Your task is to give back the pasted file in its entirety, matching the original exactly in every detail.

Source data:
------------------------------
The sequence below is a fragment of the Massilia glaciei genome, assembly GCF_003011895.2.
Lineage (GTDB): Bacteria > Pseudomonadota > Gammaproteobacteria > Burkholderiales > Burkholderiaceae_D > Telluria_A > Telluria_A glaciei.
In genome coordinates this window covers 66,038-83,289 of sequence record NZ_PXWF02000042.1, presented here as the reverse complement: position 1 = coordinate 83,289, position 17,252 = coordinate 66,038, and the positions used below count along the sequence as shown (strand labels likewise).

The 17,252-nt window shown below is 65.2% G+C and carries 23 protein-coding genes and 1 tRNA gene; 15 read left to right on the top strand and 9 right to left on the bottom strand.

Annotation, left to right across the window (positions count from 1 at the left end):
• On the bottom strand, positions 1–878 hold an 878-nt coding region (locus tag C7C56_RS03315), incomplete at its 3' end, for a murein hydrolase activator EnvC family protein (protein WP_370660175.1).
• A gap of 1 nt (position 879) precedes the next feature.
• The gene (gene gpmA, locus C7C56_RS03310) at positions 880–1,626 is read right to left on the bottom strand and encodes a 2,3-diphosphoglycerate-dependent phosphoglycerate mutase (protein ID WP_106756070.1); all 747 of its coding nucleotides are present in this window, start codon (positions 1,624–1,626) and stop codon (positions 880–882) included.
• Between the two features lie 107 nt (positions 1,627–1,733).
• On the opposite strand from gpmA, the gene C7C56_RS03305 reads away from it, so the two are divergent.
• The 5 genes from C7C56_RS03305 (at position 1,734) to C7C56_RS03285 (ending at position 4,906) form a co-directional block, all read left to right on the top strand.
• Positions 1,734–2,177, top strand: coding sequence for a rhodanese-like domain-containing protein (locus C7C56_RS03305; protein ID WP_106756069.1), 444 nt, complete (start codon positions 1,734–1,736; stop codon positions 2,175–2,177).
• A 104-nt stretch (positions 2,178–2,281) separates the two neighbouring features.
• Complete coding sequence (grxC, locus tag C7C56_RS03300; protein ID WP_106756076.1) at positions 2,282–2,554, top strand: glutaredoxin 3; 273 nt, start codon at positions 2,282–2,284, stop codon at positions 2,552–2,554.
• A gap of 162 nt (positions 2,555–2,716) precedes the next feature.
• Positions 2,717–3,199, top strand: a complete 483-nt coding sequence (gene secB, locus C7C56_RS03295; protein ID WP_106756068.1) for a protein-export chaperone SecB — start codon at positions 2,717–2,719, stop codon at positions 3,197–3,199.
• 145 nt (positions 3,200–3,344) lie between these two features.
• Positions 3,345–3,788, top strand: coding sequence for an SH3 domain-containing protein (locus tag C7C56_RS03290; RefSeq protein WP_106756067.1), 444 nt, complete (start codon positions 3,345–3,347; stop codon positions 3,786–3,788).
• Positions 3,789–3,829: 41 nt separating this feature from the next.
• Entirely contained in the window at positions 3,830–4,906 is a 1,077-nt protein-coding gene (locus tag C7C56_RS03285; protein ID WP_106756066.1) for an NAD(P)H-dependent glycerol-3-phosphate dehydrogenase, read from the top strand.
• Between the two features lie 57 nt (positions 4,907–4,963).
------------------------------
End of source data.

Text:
The sequence below is a fragment of the Massilia glaciei genome, assembly GCF_003011895.2.
Lineage (GTDB): Bacteria > Pseudomonadota > Gammaproteobacteria > Burkholderiales > Burkholderiaceae_D > Telluria_A > Telluria_A glaciei.
In genome coordinates this window covers 66,038-83,289 of sequence record NZ_PXWF02000042.1, presented here as the reverse complement: position 1 = coordinate 83,289, position 17,252 = coordinate 66,038, and the positions used below count along the sequence as shown (strand labels likewise).

The 17,252-nt window shown below is 65.2% G+C and carries 23 protein-coding genes and 1 tRNA gene; 15 read left to right on the top strand and 9 right to left on the bottom strand.

Annotation, left to right across the window (positions count from 1 at the left end):
• On the bottom strand, positions 1–878 hold an 878-nt coding region (locus tag C7C56_RS03315), incomplete at its 3' end, for a murein hydrolase activator EnvC family protein (protein WP_370660175.1).
• A gap of 1 nt (position 879) precedes the next feature.
• The gene (gene gpmA, locus C7C56_RS03310) at positions 880–1,626 is read right to left on the bottom strand and encodes a 2,3-diphosphoglycerate-dependent phosphoglycerate mutase (protein ID WP_106756070.1); all 747 of its coding nucleotides are present in this window, start codon (positions 1,624–1,626) and stop codon (positions 880–882) included.
• Between the two features lie 107 nt (positions 1,627–1,733).
• On the opposite strand from gpmA, the gene C7C56_RS03305 reads away from it, so the two are divergent.
• The 5 genes from C7C56_RS03305 (at position 1,734) to C7C56_RS03285 (ending at position 4,906) form a co-directional block, all read left to right on the top strand.
• Positions 1,734–2,177, top strand: coding sequence for a rhodanese-like domain-containing protein (locus C7C56_RS03305; protein ID WP_106756069.1), 444 nt, complete (start codon positions 1,734–1,736; stop codon positions 2,175–2,177).
• A 104-nt stretch (positions 2,178–2,281) separates the two neighbouring features.
• Complete coding sequence (grxC, locus tag C7C56_RS03300; protein ID WP_106756076.1) at positions 2,282–2,554, top strand: glutaredoxin 3; 273 nt, start codon at positions 2,282–2,284, stop codon at positions 2,552–2,554.
• A gap of 162 nt (positions 2,555–2,716) precedes the next feature.
• Positions 2,717–3,199, top strand: a complete 483-nt coding sequence (gene secB, locus C7C56_RS03295; protein ID WP_106756068.1) for a protein-export chaperone SecB — start codon at positions 2,717–2,719, stop codon at positions 3,197–3,199.
• 145 nt (positions 3,200–3,344) lie between these two features.
• Positions 3,345–3,788, top strand: coding sequence for an SH3 domain-containing protein (locus tag C7C56_RS03290; RefSeq protein WP_106756067.1), 444 nt, complete (start codon positions 3,345–3,347; stop codon positions 3,786–3,788).
• Positions 3,789–3,829: 41 nt separating this feature from the next.
• Entirely contained in the window at positions 3,830–4,906 is a 1,077-nt protein-coding gene (locus tag C7C56_RS03285; protein ID WP_106756066.1) for an NAD(P)H-dependent glycerol-3-phosphate dehydrogenase, read from the top strand.
• Between the two features lie 57 nt (positions 4,907–4,963).